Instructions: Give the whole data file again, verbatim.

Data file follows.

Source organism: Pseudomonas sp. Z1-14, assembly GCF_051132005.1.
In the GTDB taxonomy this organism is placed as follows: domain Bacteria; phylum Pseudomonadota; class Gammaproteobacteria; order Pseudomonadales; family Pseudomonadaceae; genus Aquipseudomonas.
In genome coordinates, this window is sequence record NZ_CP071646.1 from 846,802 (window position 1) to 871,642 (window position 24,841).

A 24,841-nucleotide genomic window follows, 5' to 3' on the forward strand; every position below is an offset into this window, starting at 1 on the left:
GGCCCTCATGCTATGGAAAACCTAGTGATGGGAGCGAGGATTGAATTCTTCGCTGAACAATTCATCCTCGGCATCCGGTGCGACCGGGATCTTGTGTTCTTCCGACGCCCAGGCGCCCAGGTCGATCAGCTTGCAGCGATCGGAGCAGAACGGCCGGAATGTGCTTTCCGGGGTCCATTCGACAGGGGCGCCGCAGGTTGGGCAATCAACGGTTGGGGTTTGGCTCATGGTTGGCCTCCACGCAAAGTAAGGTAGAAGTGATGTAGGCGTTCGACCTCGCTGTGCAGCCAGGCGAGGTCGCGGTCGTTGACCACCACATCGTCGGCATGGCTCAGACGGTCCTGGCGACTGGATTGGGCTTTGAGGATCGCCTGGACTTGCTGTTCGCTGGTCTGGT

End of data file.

Source organism: Pseudomonas sp. Z1-14, assembly GCF_051132005.1.
In the GTDB taxonomy this organism is placed as follows: domain Bacteria; phylum Pseudomonadota; class Gammaproteobacteria; order Pseudomonadales; family Pseudomonadaceae; genus Aquipseudomonas.
In genome coordinates, this window is sequence record NZ_CP071646.1 from 846,802 (window position 1) to 871,642 (window position 24,841).

A 24,841-nucleotide genomic window follows, 5' to 3' on the forward strand; every position below is an offset into this window, starting at 1 on the left:
GGCCCTCATGCTATGGAAAACCTAGTGATGGGAGCGAGGATTGAATTCTTCGCTGAACAATTCATCCTCGGCATCCGGTGCGACCGGGATCTTGTGTTCTTCCGACGCCCAGGCGCCCAGGTCGATCAGCTTGCAGCGATCGGAGCAGAACGGCCGGAATGTGCTTTCCGGGGTCCATTCGACAGGGGCGCCGCAGGTTGGGCAATCAACGGTTGGGGTTTGGCTCATGGTTGGCCTCCACGCAAAGTAAGGTAGAAGTGATGTAGGCGTTCGACCTCGCTGTGCAGCCAGGCGAGGTCGCGGTCGTTGACCACCACATCGTCGGCATGGCTCAGACGGTCCTGGCGACTGGATTGGGCTTTGAGGATCGCCTGGACTTGCTGTTCGCTGGTCTGGT